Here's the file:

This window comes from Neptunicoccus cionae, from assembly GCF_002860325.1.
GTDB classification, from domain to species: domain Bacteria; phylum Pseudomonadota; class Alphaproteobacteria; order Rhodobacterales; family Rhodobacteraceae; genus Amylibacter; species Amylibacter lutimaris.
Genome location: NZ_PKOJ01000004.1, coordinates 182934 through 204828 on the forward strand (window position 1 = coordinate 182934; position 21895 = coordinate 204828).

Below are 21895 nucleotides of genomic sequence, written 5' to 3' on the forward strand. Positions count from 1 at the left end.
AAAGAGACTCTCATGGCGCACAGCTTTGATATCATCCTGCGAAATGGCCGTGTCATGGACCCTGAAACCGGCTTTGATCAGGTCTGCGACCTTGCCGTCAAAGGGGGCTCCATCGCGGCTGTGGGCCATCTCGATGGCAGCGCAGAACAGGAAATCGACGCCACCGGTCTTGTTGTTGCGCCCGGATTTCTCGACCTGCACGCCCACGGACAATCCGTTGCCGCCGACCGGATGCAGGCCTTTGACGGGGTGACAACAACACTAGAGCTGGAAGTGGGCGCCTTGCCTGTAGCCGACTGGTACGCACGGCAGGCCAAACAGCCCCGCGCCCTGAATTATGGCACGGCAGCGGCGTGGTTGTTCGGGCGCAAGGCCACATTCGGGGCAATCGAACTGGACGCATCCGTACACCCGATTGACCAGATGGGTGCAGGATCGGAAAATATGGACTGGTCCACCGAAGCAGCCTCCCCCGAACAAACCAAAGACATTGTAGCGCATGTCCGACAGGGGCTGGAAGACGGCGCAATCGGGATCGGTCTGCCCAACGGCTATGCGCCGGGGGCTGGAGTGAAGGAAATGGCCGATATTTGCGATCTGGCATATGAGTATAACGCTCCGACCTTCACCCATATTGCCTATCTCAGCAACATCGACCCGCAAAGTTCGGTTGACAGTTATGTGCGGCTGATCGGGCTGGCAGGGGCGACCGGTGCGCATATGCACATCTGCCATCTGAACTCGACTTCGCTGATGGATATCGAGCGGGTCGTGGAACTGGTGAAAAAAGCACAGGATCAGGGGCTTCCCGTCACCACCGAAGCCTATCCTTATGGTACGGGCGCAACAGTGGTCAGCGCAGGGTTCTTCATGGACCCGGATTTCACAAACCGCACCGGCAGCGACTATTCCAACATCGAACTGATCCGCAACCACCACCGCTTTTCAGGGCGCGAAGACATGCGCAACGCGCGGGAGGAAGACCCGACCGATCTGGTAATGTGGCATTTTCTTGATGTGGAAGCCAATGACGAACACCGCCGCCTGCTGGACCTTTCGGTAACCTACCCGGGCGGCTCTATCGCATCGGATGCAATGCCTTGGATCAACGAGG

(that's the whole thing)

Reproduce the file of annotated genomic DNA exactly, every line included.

This window comes from Neptunicoccus cionae, from assembly GCF_002860325.1.
GTDB classification, from domain to species: domain Bacteria; phylum Pseudomonadota; class Alphaproteobacteria; order Rhodobacterales; family Rhodobacteraceae; genus Amylibacter; species Amylibacter lutimaris.
Genome location: NZ_PKOJ01000004.1, coordinates 182934 through 204828 on the forward strand (window position 1 = coordinate 182934; position 21895 = coordinate 204828).

Below are 21895 nucleotides of genomic sequence, written 5' to 3' on the forward strand. Positions count from 1 at the left end.
AAAGAGACTCTCATGGCGCACAGCTTTGATATCATCCTGCGAAATGGCCGTGTCATGGACCCTGAAACCGGCTTTGATCAGGTCTGCGACCTTGCCGTCAAAGGGGGCTCCATCGCGGCTGTGGGCCATCTCGATGGCAGCGCAGAACAGGAAATCGACGCCACCGGTCTTGTTGTTGCGCCCGGATTTCTCGACCTGCACGCCCACGGACAATCCGTTGCCGCCGACCGGATGCAGGCCTTTGACGGGGTGACAACAACACTAGAGCTGGAAGTGGGCGCCTTGCCTGTAGCCGACTGGTACGCACGGCAGGCCAAACAGCCCCGCGCCCTGAATTATGGCACGGCAGCGGCGTGGTTGTTCGGGCGCAAGGCCACATTCGGGGCAATCGAACTGGACGCATCCGTACACCCGATTGACCAGATGGGTGCAGGATCGGAAAATATGGACTGGTCCACCGAAGCAGCCTCCCCCGAACAAACCAAAGACATTGTAGCGCATGTCCGACAGGGGCTGGAAGACGGCGCAATCGGGATCGGTCTGCCCAACGGCTATGCGCCGGGGGCTGGAGTGAAGGAAATGGCCGATATTTGCGATCTGGCATATGAGTATAACGCTCCGACCTTCACCCATATTGCCTATCTCAGCAACATCGACCCGCAAAGTTCGGTTGACAGTTATGTGCGGCTGATCGGGCTGGCAGGGGCGACCGGTGCGCATATGCACATCTGCCATCTGAACTCGACTTCGCTGATGGATATCGAGCGGGTCGTGGAACTGGTGAAAAAAGCACAGGATCAGGGGCTTCCCGTCACCACCGAAGCCTATCCTTATGGTACGGGCGCAACAGTGGTCAGCGCAGGGTTCTTCATGGACCCGGATTTCACAAACCGCACCGGCAGCGACTATTCCAACATCGAACTGATCCGCAACCACCACCGCTTTTCAGGGCGCGAAGACATGCGCAACGCGCGGGAGGAAGACCCGACCGATCTGGTAATGTGGCATTTTCTTGATGTGGAAGCCAATGACGAACACCGCCGCCTGCTGGACCTTTCGGTAACCTACCCGGGCGGCTCTATCGCATCGGATGCAATGCCTTGGATCAACGAGG